Calculated risk

Determining the purchase price for a receivables portfolio is an EOS team effort. Always on hand: EOS Risk Management in Hamburg.

It is the bid price that helps to determine the success of a debt purchase. This is because the bidder with the highest offer generally wins. At the same time, the portfolio has to pay off for the buyer. At EOS, central Risk Management located at the headquarters in Hamburg, Germany, works closely with local companies worldwide in order to ensure that the optimal purchase price is achieved.

As Claus Wieland, Head of EOS Risk Management, states: ‘Nowadays, there is strong competition in every country. This is why it is important to carefully balance risks and opportunities when it comes to debt purchases.’ EOS Spain is a prime example. In the second half of 2015, the company acquired three receivables portfolios from the credit card and banking sector. In cases like these, Mr Wieland’s department and the company on location, that is EOS Spain, work hand-in-hand, with the EOS subsidiary transferring its country-specific expertise to the local market to devise ideal debt collection and titling strategies. The experts on location also forecast the predicted recovery success rates and associated costs, while considering the respective legal and economic conditions in their country.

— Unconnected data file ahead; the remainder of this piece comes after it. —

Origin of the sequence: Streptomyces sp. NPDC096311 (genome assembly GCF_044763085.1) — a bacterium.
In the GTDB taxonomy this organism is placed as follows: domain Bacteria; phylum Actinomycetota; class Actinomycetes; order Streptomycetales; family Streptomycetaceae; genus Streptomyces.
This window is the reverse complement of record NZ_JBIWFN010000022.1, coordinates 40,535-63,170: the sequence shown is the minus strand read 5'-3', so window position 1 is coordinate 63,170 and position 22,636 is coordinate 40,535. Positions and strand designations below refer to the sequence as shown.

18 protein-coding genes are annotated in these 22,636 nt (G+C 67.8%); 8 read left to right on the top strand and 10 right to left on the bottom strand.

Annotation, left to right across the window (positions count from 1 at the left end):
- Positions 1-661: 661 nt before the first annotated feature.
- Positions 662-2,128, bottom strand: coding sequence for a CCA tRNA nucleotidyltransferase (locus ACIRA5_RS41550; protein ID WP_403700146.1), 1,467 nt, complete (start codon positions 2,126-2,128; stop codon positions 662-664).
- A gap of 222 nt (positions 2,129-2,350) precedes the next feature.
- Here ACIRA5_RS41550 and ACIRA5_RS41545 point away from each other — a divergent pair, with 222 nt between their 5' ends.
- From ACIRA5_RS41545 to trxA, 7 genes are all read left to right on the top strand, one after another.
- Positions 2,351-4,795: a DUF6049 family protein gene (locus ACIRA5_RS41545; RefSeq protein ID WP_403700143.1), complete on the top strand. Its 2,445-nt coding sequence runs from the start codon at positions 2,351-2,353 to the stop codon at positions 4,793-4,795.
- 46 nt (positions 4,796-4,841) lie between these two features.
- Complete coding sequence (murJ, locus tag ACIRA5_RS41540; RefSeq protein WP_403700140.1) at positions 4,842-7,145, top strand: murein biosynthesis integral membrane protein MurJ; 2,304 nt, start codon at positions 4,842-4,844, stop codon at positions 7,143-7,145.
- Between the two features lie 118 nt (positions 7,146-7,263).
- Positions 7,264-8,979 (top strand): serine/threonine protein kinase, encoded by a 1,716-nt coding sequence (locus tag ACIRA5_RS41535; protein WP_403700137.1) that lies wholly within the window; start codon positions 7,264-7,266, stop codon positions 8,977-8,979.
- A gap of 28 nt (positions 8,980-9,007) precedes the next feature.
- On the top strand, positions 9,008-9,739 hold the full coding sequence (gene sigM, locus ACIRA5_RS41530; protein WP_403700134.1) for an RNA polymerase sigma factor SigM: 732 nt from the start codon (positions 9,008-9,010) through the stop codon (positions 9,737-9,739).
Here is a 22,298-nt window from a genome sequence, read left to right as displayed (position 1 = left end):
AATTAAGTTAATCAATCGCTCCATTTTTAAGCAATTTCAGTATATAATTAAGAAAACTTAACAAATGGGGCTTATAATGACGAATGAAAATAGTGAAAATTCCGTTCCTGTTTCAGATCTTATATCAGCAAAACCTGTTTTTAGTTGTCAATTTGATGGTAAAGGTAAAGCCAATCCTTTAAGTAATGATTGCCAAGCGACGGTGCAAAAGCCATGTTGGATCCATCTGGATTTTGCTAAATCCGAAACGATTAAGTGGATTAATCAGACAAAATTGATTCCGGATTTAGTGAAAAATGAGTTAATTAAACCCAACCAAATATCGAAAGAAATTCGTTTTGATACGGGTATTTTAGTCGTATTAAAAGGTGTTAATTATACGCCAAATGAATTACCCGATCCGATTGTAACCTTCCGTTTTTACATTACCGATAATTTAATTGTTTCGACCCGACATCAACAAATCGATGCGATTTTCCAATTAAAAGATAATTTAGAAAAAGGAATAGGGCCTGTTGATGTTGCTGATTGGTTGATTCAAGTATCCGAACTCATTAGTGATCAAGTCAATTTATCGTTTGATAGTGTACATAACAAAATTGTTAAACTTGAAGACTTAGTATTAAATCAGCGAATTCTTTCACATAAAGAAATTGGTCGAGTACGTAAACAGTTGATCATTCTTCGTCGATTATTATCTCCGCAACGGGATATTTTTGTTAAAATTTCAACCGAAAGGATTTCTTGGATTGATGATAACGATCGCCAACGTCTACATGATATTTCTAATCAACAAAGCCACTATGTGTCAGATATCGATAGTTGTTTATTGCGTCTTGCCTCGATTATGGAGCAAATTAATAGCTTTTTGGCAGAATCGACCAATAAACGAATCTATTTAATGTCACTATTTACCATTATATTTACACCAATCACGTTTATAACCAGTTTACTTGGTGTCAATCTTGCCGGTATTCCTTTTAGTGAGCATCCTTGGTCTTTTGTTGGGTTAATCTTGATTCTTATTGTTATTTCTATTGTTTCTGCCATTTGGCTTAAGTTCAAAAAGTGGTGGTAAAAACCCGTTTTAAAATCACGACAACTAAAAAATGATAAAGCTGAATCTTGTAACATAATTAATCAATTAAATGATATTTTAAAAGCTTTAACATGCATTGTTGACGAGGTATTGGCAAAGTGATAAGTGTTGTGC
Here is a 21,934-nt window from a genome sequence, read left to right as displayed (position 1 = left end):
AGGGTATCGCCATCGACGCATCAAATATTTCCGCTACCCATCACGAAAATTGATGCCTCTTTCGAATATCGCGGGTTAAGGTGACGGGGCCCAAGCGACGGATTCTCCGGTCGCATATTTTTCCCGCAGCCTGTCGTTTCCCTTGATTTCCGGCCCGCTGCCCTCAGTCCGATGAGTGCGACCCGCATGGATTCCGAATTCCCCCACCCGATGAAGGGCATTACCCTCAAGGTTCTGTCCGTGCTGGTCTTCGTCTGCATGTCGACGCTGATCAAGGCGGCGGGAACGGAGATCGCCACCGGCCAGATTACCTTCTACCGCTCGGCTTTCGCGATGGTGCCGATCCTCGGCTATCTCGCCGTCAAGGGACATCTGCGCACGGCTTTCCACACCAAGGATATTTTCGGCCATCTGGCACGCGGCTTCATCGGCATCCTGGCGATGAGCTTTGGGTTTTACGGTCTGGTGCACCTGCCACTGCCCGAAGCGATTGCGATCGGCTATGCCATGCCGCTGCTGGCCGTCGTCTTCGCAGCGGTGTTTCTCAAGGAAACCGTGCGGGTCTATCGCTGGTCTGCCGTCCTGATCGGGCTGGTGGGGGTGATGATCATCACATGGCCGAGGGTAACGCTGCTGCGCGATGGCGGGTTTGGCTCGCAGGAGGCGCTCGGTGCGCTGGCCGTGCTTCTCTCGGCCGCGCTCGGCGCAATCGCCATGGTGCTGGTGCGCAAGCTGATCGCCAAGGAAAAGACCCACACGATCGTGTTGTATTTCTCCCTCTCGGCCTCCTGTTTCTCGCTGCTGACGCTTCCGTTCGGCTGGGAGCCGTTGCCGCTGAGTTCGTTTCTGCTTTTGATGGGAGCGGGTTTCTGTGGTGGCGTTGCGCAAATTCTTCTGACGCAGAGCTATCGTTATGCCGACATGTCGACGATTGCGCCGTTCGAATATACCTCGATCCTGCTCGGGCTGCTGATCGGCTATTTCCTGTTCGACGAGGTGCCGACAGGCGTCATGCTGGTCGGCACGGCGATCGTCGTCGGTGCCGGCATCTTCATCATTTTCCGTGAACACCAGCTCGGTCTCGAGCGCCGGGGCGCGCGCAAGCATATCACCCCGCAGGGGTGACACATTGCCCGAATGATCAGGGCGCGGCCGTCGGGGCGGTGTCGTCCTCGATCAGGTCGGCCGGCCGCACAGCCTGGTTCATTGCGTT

Three bids, three contracts

The 14 experts at central Risk Management are solely tasked with the evaluating of portfolios. They use mathematical and statistical methods to assess the purchase price and the expected processing costs. Their analyses always take the local situation into consideration. If both sides come to different conclusions, they compare the data on which they based their calculations. ‘This is how our expert and local knowledge makes an amazing contribution to our company on location,’ says Mr Wieland. He knows this from experience: ‘There are no bad receivables portfolios, only inaccurate pricing.’

The decision to invest lies solely with the EOS Group Board of Directors. If the Board gives the green light, the subsidiary in question puts together an offer. EOS Spain ticked all the boxes with its portfolio and won the contract for each of the three bids (see: First hat trick).